The potential optical quality of lenses manufactured in the former Soviet Union has a justifiably high reputation.  Unfortunately, the actual manufacture and assembly of the lens barrels was often shoddy, and there appeared to be zero quality control, so that lenses were sold that should have never got out the factory gate, since at the quality control stage, they should have been scrapped and thrown in the bin.

By contrast, the quality of the design and manufacture of the barrels of Hartblei lenses is superb, and it would appear that they also applied superior multi-coating to the Arsenal lens elements that they used.

In all three lenses, the optical elements are the same.  However, the coating applied by Hartblei appears to be different on the shift-only lens (on the left) from that on the other two lenses.
The middle lens here bears the name “Wiese Technoplan-T”.

All of these lenses (and all other Hartblei lenses that I have used) have super smooth focussing, a world away from the occasional gritty focussing sometimes encountered with lenses manufactured during the Soviet era in the USSR.

Hartblei appears to use abbreviations with the following meanings: MC = Multi-Coated; PC = Perspective Control  TS = Tilt-Shift.  “PCS” would appear to mean Perspective Control - Shift.

MC PCS Hartblei 3.5/45mm Shift lens

This is a shift-only lens, with no tilt possibilities.  I am familiar with two versions of this lens: the one bearing the Hartblei name, illustrated in the black-and-white picture above from a Hartblei lens instruction manual and also at the top of this page, and a lens that is also from Hartblei and has similar characteristics but that bears the Wiese name.  The Wiese version is described in more detail here.  Here we shall compare the Hartblei and Wiese versions.

The Hartblei 45mm shift-only lens (left), beside the equivalent Wiese lens.
Even though the Wiese lens almost certainly originated with Hartblei, the lens that here bears Hartblei's name is a significant improvement.
It's as though the "Wiese" lens were a "Mark I" version and the "Hartblei" lens an improved, "Mk II", version.

The Wiese-branded lens appears to have re-used components from the original Mir-26 lens barrel, or to have copied them unchanged, so, for instance, the bottoms of the numerals on the focussing ring are cut off by the ring behind it that contains the depth-of-field markings.  On the Hartblei-branded lens, all components of the barrel are new, as are the numerals.

From above, the similarities of the two lenses can be observed.  However, it appears that the Hartblei-branded lens may have a different or additional coating, to judge from the colours of the reflections.

Rear view, with both lenses in zero-shift position.  As with the three previous pictures, the Hartblei-branded lens is on the left.

The Hartblei PCS shift (only) lens as supplied, with the soft pouch that has been standard with most lenses from Kiev since about the year 2000, a standard Ukrainian rear cap and a spring-loaded front cap.

MC TS-PC Hartblei 3.5/45mm Shift/Tilt lens

This Hartblei lens offers shift in any direction, thanks to a rotating mount, plus tilt downwards only.  Of course, with a square format it is possible to turn the camera through 90 or 180 degrees, although operating it upside down is not easy and in this position use of a tripod becomes impossible (which is where the Super-Rotator comes in! – see below).  The same lens has been seen with a Wiese name ring.

This example of the tilt-shift lens bears a Wiese name ring,
but appears to be exactly like the Hartblei version in all other respects.  Wiese himself stated in his “KIEV Handbuch” that “his” lenses were the result of collaboration with Hartblei.  See here.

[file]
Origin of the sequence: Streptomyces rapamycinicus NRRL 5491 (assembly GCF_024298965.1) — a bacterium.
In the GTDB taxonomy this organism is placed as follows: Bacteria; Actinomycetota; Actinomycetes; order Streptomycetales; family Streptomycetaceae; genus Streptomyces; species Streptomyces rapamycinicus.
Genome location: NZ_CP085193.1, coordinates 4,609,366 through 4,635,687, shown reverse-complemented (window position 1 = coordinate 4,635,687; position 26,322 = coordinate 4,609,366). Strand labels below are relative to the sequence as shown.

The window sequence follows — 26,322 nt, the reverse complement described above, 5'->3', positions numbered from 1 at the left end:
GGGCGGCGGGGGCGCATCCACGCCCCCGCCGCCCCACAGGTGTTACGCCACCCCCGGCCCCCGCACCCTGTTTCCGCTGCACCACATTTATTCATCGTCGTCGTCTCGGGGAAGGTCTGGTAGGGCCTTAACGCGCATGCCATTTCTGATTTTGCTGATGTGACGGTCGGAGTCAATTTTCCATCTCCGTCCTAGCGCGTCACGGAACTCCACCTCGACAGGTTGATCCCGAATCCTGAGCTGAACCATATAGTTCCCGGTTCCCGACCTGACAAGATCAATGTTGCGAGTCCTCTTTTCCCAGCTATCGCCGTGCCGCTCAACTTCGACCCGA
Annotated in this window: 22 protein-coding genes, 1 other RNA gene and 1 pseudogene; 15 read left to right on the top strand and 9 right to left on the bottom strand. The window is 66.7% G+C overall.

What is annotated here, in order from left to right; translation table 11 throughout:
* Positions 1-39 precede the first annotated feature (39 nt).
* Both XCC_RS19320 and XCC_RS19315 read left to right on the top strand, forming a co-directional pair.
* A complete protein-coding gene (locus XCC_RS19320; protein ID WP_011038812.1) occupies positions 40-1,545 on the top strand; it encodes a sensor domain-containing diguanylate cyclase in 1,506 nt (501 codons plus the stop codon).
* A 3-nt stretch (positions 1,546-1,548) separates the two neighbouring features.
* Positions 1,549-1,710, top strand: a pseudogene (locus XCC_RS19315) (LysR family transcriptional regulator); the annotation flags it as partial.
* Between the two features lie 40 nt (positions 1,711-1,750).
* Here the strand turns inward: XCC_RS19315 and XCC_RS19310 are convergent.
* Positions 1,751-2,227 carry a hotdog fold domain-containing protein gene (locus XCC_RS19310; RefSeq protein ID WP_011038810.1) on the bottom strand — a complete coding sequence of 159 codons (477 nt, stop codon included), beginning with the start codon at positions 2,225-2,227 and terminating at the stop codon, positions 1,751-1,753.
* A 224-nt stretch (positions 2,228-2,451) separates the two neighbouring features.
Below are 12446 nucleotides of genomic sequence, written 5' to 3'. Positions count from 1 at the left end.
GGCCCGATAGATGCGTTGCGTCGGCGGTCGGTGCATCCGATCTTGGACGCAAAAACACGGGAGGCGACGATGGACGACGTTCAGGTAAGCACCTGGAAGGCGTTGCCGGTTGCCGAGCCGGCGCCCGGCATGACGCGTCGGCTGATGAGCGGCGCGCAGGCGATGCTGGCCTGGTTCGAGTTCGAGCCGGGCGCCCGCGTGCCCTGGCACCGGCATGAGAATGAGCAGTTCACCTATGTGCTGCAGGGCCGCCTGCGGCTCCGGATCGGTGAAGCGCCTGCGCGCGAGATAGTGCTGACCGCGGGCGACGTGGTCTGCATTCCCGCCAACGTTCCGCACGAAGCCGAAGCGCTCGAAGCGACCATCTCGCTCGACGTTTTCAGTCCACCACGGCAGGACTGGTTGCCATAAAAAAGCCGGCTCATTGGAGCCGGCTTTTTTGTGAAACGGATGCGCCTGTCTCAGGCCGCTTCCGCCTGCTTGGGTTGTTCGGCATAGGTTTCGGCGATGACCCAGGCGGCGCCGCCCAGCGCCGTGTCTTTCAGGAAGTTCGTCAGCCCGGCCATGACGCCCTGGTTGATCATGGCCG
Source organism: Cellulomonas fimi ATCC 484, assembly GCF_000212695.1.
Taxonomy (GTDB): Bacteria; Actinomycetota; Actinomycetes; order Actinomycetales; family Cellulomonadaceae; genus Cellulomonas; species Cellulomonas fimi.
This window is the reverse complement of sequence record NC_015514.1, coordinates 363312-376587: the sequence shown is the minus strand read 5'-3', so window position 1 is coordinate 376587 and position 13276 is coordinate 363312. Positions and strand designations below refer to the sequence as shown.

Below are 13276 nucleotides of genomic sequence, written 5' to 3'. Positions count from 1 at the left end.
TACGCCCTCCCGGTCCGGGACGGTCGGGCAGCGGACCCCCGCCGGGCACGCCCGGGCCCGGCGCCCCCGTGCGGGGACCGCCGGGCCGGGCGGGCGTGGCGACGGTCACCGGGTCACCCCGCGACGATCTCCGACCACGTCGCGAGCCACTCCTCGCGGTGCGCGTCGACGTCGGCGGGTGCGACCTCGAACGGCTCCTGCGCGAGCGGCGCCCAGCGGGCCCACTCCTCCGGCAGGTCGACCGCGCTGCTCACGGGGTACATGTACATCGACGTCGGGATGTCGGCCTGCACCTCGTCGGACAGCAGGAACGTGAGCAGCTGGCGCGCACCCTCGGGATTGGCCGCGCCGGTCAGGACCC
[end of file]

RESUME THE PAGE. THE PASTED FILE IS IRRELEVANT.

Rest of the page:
User’s-eye view, infinity focus, zero shift, zero tilt.  Lens rotation in the “default” position, with all index marks at the top.  Note the indication of rotation in degrees on the rearmost ring.

Fully shifted.  Note that the dot after “10” and the numeral “12” on the shift lens are in red, to remind users that some vignetting is to be expected at the image border opposite the shift if the full 6×6 format is being used.  There will be no vignetting on cameras that use the 6×4.5 format.

As indicated here (see “Requirement 2”), the most common shift direction is up, so here the lens has been rotated through 90° in order to achieve this.

Here the lens has been returned to its “default” position, with all index marks at the top.  Zero shift, zero tilt.

Here we have zero shift but full tilt down – the only tilt direction offered by this lens.  However, as indicated here, the most commonly-required tilt direction is indeed down, so that is not a problem.

In the image on the right, the lens has been set to its closest focus of 0.35m.

The Wiese version of the shift-tilt lens, beside the shift-only version (on the left).  Wiese seems to have changed the designations of his lenses on verious occasions and here we note that the name ring has been engraved “SHIFT” (why not “SHIFT-TILT”?) and “TECHNOPLAN-T2” but the numeral “2” has been blacked out (or not painted in the first place?).  Similar changes of designation have been seen on some other Wiese lenses.  See, for instance, here.  (Scroll down to “Different Wiese 45mm shift and tilt lenses.)


Rear view of the Hartblei/Wiese Tilt/shift lens, with zero tilt but full shift


Full shift, viewed from above.  Note that the lens rotation ring (observe the numerals that are marked with the degrees symbol) is behind the shift control ring but in front of the chrome-coloured tilt control rod or spindle, which is why the lens can shift in any direction, but can only tilt downwards.

MC TS-PC Hartblei 3.5/45mm Super-Rotator Shift/Tilt lens

This is Hartblei's top 45mm tilt/shift lens.  It incorporates two rotating mechanisms, one in front of the other, so that both shift and tilt can be independently controlled in any direction.  This lens was also available under the "Wiese" brand name, as can be seen here (scroll down to near the bottom of the page).

The Hartblei Super-Rotator, here shifted to the left

The same lens mounted on a Pentacon Six and fully shifted

The Super-Rotator mounted on a Pentacon Six and fully tilted down

You can see further information on the Super-Rotator and results of tests of it here (for shift only) and here (for tilt).

To go on to the next section, click below.

Next section (Ivanichek Petzvar)

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© TRA August 2007.  Latest revision: May 2016